Since it’s October and the most exciting part of the baseball season is in full swing, I want to share and welcome your advice on, a new unit I have started with my fourth grade students. This summer my husband and I took a trip to Cooperstown to visit the Baseball Hall of Fame. Visiting the Hall of Fame rekindled my own love of baseball and the passion I have for teaching students about this sport. This is a topic I have tried to inspire my students to learn about in the past, but it never took off with the enthusiasm I had hoped for. Below are some of the sources and strategies I am using to make this unit a homerun. I also have a unique advantage this fall with the opportunity to leverage our home team’s inclusion in post-season play! Keep in mind that I am working in an all-girls setting.
To begin our unit I engaged in some of the practices for questioning based on Warren Berger’s A More Beautiful Question: the power of inquiry to spark breakthrough ideas. This activity is equivalent to engaging student with a K-W-L before starting a unit of study. Three or four students were grouped together and asked to write down any questions they had about baseball. I allotted 10 minutes for this activity and then the students were asked to go back and review the questions, identifying the three most important questions. From a group of students who self-identified as not knowing much about the sport, they came up with some great questions! Below are images of their work and collaboration questioning.
The PBS site for Ken Burns’ series on Baseball is a wonderful resource for teaching baseball in the classroom. We used the timeline and Baseball for Beginners sections to gain a quick overview of the sport and answer some of the basic questions the students had crafted.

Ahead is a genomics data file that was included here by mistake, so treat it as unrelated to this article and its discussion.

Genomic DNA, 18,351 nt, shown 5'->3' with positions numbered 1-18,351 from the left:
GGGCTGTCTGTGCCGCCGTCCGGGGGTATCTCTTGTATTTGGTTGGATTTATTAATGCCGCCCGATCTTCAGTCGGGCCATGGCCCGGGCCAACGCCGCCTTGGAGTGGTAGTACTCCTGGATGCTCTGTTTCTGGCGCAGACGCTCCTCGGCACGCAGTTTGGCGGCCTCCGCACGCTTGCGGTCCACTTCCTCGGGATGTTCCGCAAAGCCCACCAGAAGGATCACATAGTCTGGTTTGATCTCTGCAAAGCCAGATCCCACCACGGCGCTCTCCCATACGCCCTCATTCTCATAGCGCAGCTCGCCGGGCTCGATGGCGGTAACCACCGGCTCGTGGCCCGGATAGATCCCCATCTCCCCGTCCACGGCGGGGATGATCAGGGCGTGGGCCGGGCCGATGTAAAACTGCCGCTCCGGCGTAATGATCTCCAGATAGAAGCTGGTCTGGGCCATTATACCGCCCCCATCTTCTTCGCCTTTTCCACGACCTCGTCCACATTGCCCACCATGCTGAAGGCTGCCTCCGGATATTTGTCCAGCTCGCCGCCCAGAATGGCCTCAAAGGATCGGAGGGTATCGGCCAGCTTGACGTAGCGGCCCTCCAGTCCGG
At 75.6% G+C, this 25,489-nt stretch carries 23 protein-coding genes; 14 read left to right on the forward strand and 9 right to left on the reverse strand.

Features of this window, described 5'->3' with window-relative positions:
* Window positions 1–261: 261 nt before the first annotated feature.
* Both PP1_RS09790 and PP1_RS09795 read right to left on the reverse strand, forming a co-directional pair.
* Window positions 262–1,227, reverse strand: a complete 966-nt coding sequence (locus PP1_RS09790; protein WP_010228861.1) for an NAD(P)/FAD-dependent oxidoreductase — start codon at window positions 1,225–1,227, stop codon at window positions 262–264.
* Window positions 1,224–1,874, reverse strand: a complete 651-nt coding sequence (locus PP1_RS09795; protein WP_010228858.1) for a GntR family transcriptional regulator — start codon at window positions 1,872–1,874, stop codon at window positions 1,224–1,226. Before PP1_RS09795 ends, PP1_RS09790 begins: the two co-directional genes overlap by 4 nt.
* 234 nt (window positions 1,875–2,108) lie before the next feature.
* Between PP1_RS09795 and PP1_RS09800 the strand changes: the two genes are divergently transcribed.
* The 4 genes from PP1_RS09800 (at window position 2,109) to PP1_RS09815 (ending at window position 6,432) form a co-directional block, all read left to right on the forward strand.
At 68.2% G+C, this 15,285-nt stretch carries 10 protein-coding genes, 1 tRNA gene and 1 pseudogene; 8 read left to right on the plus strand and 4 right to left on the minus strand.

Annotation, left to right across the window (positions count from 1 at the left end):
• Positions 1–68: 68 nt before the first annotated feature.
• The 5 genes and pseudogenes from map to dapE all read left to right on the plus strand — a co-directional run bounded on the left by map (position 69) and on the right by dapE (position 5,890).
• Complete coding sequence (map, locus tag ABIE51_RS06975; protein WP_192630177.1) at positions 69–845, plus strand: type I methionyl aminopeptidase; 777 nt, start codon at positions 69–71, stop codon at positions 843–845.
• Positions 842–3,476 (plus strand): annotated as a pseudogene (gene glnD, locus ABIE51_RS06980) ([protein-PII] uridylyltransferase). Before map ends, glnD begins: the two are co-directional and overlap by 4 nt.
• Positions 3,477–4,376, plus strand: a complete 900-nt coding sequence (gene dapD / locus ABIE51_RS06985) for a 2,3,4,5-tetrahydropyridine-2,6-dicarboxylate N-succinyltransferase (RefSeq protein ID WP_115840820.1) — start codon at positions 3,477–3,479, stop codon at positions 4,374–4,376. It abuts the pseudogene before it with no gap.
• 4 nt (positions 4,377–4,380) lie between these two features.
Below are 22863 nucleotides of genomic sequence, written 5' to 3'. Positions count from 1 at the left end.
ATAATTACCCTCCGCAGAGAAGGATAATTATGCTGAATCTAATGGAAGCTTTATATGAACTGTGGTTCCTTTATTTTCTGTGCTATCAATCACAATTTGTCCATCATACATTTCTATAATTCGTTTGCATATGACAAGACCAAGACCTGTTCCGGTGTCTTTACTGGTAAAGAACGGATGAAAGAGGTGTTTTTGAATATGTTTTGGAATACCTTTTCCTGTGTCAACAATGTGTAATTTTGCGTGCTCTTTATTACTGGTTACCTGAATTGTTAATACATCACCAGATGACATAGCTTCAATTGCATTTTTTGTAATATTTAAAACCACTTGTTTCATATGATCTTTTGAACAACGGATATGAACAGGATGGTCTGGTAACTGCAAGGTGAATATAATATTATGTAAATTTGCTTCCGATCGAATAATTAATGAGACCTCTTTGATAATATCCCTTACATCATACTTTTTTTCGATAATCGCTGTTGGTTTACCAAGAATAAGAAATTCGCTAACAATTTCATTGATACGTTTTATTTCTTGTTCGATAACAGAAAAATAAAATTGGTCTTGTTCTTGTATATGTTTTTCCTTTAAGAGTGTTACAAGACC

Moving forward, the picture books we will read are Dirt on their skirts: the story of the young women who won the world championship by Doreen Rappaport, Mighty Jackie: the strike-out queen by Marissa Moss, and Girl Wonder: a baseball story in nine innings by Deborah Hopkinson. To make this topic relevant to my students and in response to their own questions about gender limitations in major league baseball, I wanted to include stories that focus on women in the sport. These titles also tie in nicely to the current story of Mo’ne Davis making history as an outstanding contributor in the 2014 Little League World Series. Voice of America wrote a very accessible profile of this incredible, poised young athlete.
Our final goal is to read In the Year of the Boar and Jackie Robinson by Bette Boa Lord. This is one of my favorite books to share with my fourth grade students. There are so many lessons that can be taught in conjunction with the book that help build an understanding of immigration, use rich vocabulary to teach idioms, similes, and metaphors, and to discuss dealing with bullies. And what student doesn’t love the humor found in the writing?
To help differentiate the lesson, I have more material on hand for my students who are interested in digging deeper into the topic. These are some of my favorite books about baseball that will be available for students to read on their own:
We Are the Ship: The Story of Negro League Baseball by Kadir Nelson
Baseball Saved Us by Ken Michizuki
Lou Gehrig: the luckiest man by David Adler
The Longest Season: the story of the Orioles’ 1988 losing streak by Cal Ripken, Jr.
A Strong Right Arm: the story of Mamie “Peanut” Johnson by Michelle Green
Miracle Mud: Lena Blackburne and the secret mud that changed baseball by David Kelly
Please contribute any suggestions that you have for bringing great baseball stories to our students. And best of luck to all of those teams making their way to the World Series!
The poem Casey at the Bat is a favorite that my dad, who was a big baseball fan, would read to us often.
Thanks for a great lesson for lower division in sports and also includes girls! Nicely done! 😎
Whoops, read that first part too fast! Of course it includes girls. You are an all girls school. Silly me. I really like your lesson in all ways. 😎
Thanks so much for the suggestion of poetry! I was not familiar with Casey at Bat and I will add it to my lesson. And my father loved baseball too!